It’s a fair question. It stands to reason that using powerful equipment to blow and suck dirt in order to move it from inside your ducts to an industrial containment off-site might result in some residual debris or airborne dust in your house. But how much is acceptable, and how much is normal? A good tech from a reputable company should do everything they can to minimize this nuisance
Preliminary precautions to keep your home clean
The first thing any tech should do when entering your home is either remove their shoes or place booties over them to prevent depositing onto your floor whatever was on their soles. They’ll also likely lay down tarps to protect your flooring from the large vacuum hose that will run from their truck down to your furnace (unless they’re using portable equipment). Some technicians will up the meticulousness factor further by placing corner guards to protect wall corners from any potential damage.
In order to position the vacuum hose in your main trunk line, they’ll need to cut access into it, and for this task they’ll probably use tin snips. To prevent those tiny metal shavings from falling onto your floor (ouch!), there are products, such as Chipmaster, that collect the shards before they fall. Any technician not taking this simple precaution should cleanly sweep them up.
Another precaution they may take, depending on how large your home is and what level of cleaning you’ve selected, is to cover the vents with adhesive or magnetic vent covers. These aid in keeping the dust level down when each of the other vents are being serviced with the cleaning tools. The covers can also help to create extra suction power. On a smaller system (under 2500 sq ft), they may not be needed and in fact may be counterproductive because of the sheer force of the vacuum.
During the service
Most air duct cleanings work by utilizing the power of negative pressure. An industrial-strength vacuum is hooked into the trunk line near the furnace. Then, with the system under negative pressure, the technician services each vent, room by room, with various tools designed to move debris from the branch lines to the trunk, where it's captured by the vacuum.
This negative pressure is the key component to minimizing the blow-back of debris into the house: all of the force or pressure exerted by the tools is directed toward the vacuum, increasing the negative air flow. Any vent covers placed over the registers will help in this process, both by creating more suction and by preventing debris from exiting the vents that aren't being serviced.
In some cases, especially when the vents are particularly dirty, a small amount of dust from the corner of the vent will go airborne briefly in a small poof when the tool is initially engaged, usually being quickly sucked back into the system shortly thereafter.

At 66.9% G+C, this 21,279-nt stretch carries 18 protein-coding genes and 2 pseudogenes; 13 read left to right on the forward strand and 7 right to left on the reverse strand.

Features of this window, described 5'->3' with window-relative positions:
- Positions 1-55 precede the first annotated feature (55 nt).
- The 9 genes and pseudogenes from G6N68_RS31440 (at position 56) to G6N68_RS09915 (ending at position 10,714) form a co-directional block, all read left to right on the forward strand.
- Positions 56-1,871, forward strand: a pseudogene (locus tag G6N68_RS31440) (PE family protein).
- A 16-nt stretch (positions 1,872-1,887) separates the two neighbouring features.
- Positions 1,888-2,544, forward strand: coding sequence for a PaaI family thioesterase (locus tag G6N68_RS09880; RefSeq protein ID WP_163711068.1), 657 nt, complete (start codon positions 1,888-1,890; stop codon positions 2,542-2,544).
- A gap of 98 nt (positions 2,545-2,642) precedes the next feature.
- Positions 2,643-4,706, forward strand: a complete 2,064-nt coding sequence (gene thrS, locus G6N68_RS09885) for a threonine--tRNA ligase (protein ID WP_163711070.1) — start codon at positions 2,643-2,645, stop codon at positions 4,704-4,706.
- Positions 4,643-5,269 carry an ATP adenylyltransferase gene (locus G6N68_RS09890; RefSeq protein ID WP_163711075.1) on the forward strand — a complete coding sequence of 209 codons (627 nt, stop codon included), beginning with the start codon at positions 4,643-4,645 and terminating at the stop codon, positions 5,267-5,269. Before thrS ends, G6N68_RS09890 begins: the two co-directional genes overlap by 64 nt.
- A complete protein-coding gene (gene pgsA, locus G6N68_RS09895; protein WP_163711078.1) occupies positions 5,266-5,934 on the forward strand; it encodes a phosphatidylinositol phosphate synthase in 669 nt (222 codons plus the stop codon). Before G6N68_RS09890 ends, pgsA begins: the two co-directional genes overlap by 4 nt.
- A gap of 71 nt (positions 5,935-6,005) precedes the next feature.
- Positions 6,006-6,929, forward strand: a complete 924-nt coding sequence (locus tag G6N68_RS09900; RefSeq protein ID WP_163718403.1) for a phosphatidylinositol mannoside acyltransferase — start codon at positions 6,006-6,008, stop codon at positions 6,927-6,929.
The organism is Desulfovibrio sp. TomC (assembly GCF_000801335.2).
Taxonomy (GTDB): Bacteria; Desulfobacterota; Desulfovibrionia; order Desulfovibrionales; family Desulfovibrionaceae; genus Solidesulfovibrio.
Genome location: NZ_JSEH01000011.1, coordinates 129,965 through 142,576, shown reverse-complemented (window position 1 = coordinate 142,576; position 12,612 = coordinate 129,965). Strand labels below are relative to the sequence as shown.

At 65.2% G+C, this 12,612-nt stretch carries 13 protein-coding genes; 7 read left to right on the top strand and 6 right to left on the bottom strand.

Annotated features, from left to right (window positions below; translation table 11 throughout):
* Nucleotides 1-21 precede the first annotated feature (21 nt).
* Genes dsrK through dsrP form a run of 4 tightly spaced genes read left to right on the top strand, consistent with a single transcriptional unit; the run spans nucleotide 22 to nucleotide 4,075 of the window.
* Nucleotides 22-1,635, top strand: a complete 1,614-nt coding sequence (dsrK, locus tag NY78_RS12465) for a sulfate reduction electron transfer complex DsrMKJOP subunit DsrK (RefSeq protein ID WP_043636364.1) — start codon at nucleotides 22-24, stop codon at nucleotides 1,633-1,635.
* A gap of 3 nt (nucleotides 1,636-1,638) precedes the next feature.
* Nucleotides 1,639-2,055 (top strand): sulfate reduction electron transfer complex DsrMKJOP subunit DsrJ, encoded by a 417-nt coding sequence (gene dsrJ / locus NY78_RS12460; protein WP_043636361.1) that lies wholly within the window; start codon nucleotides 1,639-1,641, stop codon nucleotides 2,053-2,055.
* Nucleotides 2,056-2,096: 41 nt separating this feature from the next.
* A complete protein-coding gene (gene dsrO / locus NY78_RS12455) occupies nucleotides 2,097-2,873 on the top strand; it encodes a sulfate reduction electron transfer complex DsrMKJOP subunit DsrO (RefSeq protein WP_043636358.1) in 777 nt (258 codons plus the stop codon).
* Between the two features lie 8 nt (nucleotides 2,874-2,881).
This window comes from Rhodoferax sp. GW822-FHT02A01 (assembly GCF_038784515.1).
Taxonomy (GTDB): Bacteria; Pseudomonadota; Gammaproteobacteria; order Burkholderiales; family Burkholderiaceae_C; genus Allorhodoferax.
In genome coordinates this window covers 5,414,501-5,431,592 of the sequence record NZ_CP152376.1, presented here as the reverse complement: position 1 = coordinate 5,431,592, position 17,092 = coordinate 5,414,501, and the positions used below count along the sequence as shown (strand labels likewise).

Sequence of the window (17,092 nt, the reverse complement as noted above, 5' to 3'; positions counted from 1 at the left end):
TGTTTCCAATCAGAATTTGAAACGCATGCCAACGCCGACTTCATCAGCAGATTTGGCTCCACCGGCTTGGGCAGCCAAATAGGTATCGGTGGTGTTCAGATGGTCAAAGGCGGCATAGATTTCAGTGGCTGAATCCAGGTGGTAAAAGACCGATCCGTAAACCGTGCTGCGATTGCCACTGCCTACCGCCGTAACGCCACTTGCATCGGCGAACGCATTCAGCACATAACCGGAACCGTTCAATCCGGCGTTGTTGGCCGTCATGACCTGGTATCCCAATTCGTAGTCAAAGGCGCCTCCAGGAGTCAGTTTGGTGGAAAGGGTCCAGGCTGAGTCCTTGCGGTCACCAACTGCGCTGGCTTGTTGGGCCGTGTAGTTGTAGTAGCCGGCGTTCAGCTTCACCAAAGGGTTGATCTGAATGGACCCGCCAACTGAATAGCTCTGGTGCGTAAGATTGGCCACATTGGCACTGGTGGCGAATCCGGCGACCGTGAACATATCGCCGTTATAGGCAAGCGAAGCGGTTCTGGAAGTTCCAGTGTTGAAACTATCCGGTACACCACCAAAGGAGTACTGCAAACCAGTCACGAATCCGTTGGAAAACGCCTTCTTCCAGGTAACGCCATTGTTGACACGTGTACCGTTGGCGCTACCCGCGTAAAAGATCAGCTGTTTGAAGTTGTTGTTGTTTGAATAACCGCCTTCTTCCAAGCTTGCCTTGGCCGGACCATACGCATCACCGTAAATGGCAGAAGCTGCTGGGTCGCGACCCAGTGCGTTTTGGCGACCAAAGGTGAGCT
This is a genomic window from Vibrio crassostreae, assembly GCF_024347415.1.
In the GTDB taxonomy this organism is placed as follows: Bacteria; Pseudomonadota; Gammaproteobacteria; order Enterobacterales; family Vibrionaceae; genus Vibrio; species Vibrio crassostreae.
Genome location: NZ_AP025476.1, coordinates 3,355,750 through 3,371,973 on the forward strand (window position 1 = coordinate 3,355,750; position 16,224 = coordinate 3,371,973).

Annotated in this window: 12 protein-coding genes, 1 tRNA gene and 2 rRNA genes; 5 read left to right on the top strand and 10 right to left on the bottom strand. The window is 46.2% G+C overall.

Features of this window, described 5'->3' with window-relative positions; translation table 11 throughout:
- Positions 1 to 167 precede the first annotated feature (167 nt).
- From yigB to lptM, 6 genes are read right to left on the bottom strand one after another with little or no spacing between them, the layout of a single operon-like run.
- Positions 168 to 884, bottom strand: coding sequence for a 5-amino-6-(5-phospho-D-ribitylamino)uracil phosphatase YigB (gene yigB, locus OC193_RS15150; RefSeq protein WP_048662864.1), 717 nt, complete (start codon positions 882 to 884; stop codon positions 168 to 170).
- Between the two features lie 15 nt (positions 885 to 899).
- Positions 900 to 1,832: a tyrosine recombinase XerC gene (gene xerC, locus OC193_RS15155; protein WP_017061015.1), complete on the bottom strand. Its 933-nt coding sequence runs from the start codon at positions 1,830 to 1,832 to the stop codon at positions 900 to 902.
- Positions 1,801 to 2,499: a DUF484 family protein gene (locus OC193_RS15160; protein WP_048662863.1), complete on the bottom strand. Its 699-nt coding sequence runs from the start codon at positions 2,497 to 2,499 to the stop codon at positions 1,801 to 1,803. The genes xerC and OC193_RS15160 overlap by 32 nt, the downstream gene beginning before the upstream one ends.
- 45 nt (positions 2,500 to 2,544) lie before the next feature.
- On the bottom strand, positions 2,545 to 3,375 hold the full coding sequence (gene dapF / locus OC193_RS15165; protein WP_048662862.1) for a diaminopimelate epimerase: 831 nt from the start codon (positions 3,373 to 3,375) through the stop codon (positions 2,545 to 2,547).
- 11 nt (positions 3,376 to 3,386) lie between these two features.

When things go wrong
Things don't always go according to plan, of course, and sometimes despite the best intentions more dust than we'd like escapes the system and enters the living space. There are a few scenarios under which this could happen.
In some cases when additions are constructed onto houses or retrofitting has been carried out, new vents are installed too close to the existing ones, or two vents are installed on the same branch. This unconventional installation is one of the most common reasons for dust exiting the vents during a cleaning.
Excessive dust can also occur when a basic duct cleaning is performed on a system that begs for a higher-level cleaning, since large volumes of dust are present and being agitated but the tools used are insufficient to handle it all. Sometimes budget-conscious customers opt for a lower level of cleaning than needed, reasoning that a basic cleaning is better than none at all. It is arguably better to simply wait until the appropriate level of cleaning can be purchased.
Finally, a cheap, ill-fitting, or bent furnace filter could easily allow dust to bypass the filter during the cleaning of the returns, causing dust to enter the supply line and escape from the supply vents. When this occurs, it is usually quickly apparent to anyone in the house, and a diligent technician will specifically check for these things before beginning the cleaning.
In the event any of these problems occur, the technician should immediately halt work, investigate, correct the problem, and finally—clean up.
After the fact
With the proper precautions, many on the part of the tech but some (like air filter issues) on the part of the homeowner, excessive dust entering the home during routine air duct cleaning can easily be avoided. Small amounts of residual dust are normal and difficult to avoid, but large amounts of airborne debris settling onto furniture and into the carpet are not.
A diligent technician will not only take precautions to prevent the accumulation of debris inside the home but will also perform any cleanup necessary. A diligent homeowner will inform the technician if they are unsatisfied with any aspect of the job, including residual debris. The cleaning company will want to be made aware of these occurrences as well, so that they can ensure technicians receive proper or additional training in this regard, and so that they can ensure the homeowner is satisfied with the final outcome.
Wanna dig deeper? Download our free tipsheet: 10 Questions to Ask Before Hiring an Air Duct Cleaning Company.
Many thanks to our technicians Ben S and Roy S for lending their expertise to this article.